When it comes to digital, art is in the eye of everyone

Although I don’t really care for digital cameras – Don’t get me started on my reasons! – I openly admit that they have ignited and inspired all generations to art.

There is easily the argument that the “art” of photography has been degraded by the sheer glut of photographs showing up on Facebook, Instagram, and on people’s home hard drives.

But there is also the beauty that – for once – an art form has become almost truly open to everyone.

Louie Linguini at the beach. Copyright 2013 by T. E. Wilson. All rights reserved.

Louie Linguini at the beach. Copyright 2013 by T. E. Wilson. All rights reserved.

…when people snap photos on their camera phone, it’s mainly to take photos of their friends, self-shots, their pets, a fascinating event, or their food. … I have used my camera phone to take photos in a more artistic way. At least what I can imagine is artistic.

simpleek writing on Geek Force Network

Think about other art forms.

I love painting. I tried my hand at it for several years. I never got better than something I could share with my wife. But I can take some lovely photographs – even if it takes me 30-50 shots before I have something worthy of being “art.”

I’m not getting into an in-depth argument or dissertation on art. To me, art simply is. There is no debate. It’s equally finite and fluid. Tangible and imagined. So let’s skip the full discussion on “What is art?” for another day and just stick to this idea of digital photography.

I don’t do digital the way a lot of people are. I don’t have a smart phone and the camera on my phone is garbage. I have a small 8 megapixel Canon which I can take some nice snapshots with, but I have gotten selective on what I do with the shots I take.

As I download them to my computer, I selectively choose between each shot using internal fluid categories.

“Is this something worth saving at all?”

“Yes. Is it a snapshot just for friends? Is it something finer for blog?”

And on and on.

In the end, I now only download 1/4 or less of the photos I take with my camera and I share far fewer – even on Facebook or here on WordPress – and that, I think, is the key to saving the “art” of photography.

Through the window. Canon PowerShot with black rectangle mask. Copyright 2013 by T. E. Wilson. All rights reserved.

Through the window. Canon PowerShot with black rectangle mask. Copyright 2013 by T. E. Wilson. All rights reserved.

Photography is a creative process… . There’s a lot of beauty to be found right outside your door and stories waiting to be told through a tap of a button. … No matter how you use your camera phone, it’s still a snapshot of a life lived.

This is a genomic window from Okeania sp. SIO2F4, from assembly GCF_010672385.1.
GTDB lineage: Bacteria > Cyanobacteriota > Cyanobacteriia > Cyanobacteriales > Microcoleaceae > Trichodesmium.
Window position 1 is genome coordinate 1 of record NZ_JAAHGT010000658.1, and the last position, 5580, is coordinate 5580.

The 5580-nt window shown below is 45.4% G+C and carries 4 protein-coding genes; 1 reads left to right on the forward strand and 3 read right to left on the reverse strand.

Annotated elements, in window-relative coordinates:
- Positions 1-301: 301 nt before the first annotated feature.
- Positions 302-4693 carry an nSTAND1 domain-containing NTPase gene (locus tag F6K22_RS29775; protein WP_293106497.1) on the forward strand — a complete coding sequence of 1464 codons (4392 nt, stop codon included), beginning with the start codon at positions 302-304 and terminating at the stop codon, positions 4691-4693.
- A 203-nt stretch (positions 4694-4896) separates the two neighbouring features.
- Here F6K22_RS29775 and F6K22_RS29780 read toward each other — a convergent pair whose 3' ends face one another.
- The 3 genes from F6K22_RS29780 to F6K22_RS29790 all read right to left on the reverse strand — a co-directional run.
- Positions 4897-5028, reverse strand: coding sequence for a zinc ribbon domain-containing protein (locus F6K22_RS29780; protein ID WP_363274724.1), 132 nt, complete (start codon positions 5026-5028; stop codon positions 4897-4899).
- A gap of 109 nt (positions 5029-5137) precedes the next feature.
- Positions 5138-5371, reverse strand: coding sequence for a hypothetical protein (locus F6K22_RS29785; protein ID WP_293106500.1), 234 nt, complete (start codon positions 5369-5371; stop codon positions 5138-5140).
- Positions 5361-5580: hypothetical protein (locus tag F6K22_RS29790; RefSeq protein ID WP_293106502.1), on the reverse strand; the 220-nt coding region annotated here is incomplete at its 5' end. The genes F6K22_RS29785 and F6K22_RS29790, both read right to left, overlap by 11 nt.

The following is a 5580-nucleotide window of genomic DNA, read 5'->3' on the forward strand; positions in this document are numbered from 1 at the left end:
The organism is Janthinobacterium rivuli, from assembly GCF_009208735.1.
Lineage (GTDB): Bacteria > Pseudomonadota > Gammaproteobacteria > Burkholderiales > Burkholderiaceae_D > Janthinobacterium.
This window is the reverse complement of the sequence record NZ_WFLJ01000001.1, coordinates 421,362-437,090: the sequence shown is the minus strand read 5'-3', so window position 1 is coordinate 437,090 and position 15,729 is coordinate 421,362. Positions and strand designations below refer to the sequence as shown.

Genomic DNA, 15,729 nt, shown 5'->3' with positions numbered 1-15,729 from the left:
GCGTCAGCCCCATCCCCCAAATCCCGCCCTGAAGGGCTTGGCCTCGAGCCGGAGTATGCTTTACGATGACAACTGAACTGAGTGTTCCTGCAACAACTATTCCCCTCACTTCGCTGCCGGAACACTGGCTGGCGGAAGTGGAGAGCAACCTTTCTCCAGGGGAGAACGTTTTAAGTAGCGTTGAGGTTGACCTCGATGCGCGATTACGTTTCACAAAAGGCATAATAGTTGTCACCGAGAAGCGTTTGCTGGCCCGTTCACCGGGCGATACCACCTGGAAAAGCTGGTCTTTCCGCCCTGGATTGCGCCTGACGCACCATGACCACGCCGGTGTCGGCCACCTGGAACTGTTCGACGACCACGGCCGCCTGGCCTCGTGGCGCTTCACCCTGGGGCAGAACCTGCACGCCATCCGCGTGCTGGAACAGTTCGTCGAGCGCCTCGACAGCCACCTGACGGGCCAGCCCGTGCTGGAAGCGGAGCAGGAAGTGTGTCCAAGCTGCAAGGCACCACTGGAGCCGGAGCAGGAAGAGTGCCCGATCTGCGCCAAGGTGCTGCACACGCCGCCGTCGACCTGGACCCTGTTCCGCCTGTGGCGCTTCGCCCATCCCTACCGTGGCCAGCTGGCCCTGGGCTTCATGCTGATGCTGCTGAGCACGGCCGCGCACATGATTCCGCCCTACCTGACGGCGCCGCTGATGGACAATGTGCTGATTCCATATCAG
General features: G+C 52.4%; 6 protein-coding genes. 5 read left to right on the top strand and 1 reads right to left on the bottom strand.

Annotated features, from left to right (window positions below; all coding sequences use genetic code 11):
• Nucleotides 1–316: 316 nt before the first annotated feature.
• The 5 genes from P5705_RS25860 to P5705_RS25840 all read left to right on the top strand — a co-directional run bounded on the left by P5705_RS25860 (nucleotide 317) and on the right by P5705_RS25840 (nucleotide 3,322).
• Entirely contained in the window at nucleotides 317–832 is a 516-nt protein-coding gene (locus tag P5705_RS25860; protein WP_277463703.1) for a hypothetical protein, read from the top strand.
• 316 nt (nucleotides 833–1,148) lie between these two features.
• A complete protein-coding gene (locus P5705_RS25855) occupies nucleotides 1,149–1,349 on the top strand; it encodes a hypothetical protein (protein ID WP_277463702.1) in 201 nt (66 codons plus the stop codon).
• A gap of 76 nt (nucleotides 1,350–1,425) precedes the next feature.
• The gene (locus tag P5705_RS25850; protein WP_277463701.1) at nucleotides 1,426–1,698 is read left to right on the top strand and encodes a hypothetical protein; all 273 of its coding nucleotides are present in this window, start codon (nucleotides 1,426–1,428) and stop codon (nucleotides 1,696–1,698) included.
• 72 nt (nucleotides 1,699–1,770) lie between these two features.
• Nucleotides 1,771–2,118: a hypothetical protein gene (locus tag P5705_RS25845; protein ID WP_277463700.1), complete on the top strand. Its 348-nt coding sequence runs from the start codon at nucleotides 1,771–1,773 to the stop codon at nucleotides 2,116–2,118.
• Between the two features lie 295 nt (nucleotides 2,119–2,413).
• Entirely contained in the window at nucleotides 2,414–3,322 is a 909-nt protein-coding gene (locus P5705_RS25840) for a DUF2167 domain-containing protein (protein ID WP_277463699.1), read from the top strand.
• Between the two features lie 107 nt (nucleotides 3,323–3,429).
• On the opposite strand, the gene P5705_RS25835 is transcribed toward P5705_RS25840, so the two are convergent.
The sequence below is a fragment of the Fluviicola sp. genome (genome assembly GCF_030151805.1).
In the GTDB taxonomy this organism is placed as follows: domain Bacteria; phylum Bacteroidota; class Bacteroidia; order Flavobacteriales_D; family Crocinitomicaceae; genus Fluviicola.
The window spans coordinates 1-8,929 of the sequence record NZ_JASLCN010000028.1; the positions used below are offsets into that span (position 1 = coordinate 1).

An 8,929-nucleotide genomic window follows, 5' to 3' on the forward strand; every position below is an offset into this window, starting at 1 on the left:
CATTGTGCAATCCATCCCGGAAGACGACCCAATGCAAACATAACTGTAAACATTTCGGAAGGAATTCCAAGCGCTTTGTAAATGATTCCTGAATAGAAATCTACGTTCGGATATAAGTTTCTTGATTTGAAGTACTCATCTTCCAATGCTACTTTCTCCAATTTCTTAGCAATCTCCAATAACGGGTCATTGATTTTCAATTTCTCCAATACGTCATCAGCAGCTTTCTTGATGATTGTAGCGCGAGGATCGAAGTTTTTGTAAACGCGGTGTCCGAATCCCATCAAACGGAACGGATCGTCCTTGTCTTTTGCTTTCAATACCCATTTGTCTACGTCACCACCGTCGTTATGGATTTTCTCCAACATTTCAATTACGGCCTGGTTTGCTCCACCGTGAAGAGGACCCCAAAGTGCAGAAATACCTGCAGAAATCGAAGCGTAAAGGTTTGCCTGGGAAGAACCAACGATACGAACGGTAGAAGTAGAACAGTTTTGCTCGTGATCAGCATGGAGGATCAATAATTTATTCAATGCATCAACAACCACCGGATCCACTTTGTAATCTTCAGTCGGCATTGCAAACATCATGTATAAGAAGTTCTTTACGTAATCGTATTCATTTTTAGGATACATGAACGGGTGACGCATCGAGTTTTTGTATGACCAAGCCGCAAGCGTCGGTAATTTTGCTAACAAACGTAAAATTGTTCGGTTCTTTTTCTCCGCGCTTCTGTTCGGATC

simpleek writing on Geek Force Network

People need to get over the idea that only some people can create art. At the same time, everyone else needs to realize that there is no need to share each and every image. The digital nature of the images makes them just as easy to share as to save, modify, or even delete.

Ultimately, when it comes to digital photography, art is in the eye of everyone.

3 responses to “When it comes to digital, art is in the eye of everyone

  1. I’m flattered you quoted my recent article over on Geek Force Network. I don’t mind digital photography much, but I do miss the days when we had to develop the photos you take. These days, it’s easier to take a snapshot and just let it sit on your computer or post them on Facebook. I wonder if anyone actually goes out of their way to print photos to put in a picture frame or photo album.

    I’m not a fan of posting every single photo I take on my camera phone, but if I like a shot and it isn’t something completely silly or trivial like, “this is a snapshot of my cereal today,” then I like sharing it. There’s also a part of me that’s really proud of the photo I took. I think some of the best photos I take are the ones where I’m not trying too hard to make it artistic. It comes out naturally somehow.

    • I had a much more eloquent reply, but I hit the wrong key and lost it, but the fact is that you’re right on all accounts.

      In twenty years, no one will care about the picture of my lunch posted on Facebook, but the candid and unexpected snapshot of a loved one caught smiling will still be cherished, regardless of the medium or situation.

      Thanks for visiting! I enjoyed your post a lot. I hope I did it justice with the quotes and credit.

      • My pleasure! You certainly quoted my article quite beautifully on your own post and I enjoyed reading your perspective on photography.

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